This Court disagrees with plaintiffs' reading of Cleburne. The Supreme Court has not expressly created a new "enhanced rational basis" review as suggested by plaintiffs.[29] Although the Supreme Court stated that irrational motivations of government officials do not constitute rational grounds that can support legislation, the Court did not state that such irrational motivations alone would render an ordinance unconstitutional if the ordinance was otherwise supported by legitimate objectives. Cleburne, 473 U.S. at 448, 105 S. Ct. at 3258. Indeed, it appears that the Supreme Court applied its traditional rational basis review when it found that the zoning requirements in Cleburne were not supported by "any rational basis." Id.; see also E & T Realty v. Strickland, 830 F.2d 1107, 1115-16 (11th Cir.1987) (Kravitch, J., concurring in part and dissenting in part). But see Brennan v. Stewart, 834 F.2d 1248, 1258 (5th Cir.1988). This Court will not interpret Cleburne as changing the well-settled law of rational basis review sub silentio.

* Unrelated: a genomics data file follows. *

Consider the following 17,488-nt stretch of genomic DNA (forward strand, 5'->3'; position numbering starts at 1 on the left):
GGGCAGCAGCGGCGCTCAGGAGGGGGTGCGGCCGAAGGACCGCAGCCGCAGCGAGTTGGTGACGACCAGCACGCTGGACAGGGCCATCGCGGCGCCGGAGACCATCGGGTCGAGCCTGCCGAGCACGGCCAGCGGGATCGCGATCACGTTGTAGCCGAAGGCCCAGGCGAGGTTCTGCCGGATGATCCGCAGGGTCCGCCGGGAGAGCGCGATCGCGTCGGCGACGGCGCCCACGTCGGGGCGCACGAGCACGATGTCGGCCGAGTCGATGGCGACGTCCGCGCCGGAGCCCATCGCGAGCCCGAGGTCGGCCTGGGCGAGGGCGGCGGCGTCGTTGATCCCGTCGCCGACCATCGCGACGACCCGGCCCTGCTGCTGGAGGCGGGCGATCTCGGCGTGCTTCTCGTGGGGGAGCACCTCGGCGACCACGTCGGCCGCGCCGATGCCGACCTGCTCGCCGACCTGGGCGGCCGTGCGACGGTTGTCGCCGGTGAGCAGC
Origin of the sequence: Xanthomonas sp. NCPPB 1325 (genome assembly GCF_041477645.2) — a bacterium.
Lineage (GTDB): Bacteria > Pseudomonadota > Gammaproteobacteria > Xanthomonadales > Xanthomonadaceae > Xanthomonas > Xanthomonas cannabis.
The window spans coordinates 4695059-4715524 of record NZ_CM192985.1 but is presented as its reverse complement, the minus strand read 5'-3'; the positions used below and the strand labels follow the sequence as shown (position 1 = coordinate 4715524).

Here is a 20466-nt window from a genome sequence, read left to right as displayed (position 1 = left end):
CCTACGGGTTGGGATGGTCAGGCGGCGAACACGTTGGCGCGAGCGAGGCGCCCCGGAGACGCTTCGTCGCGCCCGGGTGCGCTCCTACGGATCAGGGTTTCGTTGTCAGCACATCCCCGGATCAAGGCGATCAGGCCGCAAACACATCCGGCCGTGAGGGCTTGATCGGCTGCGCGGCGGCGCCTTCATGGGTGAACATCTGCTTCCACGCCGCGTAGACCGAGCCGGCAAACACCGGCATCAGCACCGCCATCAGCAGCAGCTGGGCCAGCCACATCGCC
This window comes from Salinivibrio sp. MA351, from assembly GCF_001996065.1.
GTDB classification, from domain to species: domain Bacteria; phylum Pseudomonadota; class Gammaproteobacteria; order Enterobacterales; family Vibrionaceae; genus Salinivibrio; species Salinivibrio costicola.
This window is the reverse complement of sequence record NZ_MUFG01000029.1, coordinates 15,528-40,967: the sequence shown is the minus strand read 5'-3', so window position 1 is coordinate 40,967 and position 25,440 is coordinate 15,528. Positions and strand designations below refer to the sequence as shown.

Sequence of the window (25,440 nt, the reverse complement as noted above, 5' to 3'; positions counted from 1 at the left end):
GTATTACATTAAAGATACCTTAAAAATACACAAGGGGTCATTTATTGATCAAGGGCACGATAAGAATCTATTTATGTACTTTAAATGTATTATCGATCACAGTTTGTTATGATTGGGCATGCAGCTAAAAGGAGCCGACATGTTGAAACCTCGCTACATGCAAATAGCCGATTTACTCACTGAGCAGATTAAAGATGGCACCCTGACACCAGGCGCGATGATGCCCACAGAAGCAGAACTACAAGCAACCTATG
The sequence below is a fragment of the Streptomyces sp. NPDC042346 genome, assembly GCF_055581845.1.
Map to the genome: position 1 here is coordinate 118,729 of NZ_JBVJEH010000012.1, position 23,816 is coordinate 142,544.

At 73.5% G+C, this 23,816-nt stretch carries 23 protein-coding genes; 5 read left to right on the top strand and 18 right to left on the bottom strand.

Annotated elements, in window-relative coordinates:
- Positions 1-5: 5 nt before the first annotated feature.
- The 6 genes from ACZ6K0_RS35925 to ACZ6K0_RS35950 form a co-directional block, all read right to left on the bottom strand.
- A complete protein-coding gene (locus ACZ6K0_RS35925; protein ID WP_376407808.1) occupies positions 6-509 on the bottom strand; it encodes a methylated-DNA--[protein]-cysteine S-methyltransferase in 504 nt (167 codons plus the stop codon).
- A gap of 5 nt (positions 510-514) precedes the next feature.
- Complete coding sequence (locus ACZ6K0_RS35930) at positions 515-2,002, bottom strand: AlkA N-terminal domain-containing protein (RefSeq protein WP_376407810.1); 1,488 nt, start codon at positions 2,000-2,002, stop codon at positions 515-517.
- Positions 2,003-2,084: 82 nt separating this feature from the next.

Even if Cleburne did create a new level of scrutiny, plaintiffs would still be incorrect in their rendition of the applicable legal standard in this case. Even in the case of heightened scrutiny, as is applied to ordinances alleged to discriminate on the basis of race, proof that a municipality was motivated in part by invidious discriminatory purpose would not necessarily require invalidation of the challenged classification. Such proof by plaintiff would serve only to shift the burden of proof to the municipality on the issue of causation of the alleged harm. See Arlington Heights v. Metropolitan Housing Development Corp., 429 U.S. 252, 270 n. 21, 97 S. Ct. 555, 566 n. 21, 50 L. Ed. 2d 450 (1977); Mt. Healthy City School Dist. Bd. of Education v. Doyle, 429 U.S. 274, 285-87, 97 S. Ct. 568, 575-76, 50 L. Ed. 2d 471 (1977). To satisfy its burden of proof on the issue of causation, a municipality would need to show that it would have reached the same decision even had the impermissible motivation not been considered. See Arlington Heights, 429 U.S. at 270 n. 21, 97 S. Ct. at 566 n. 21; Mt. Healthy City School Dist. Bd. of Education, 429 U.S. at 285-87, 97 S. Ct. at 575-76. It is unnecessary for this Court to analyze this issue at the present time. This Court expressly makes no finding as to whether or not the defendants would have reached the same decision absent some alleged discriminatory motive.[30]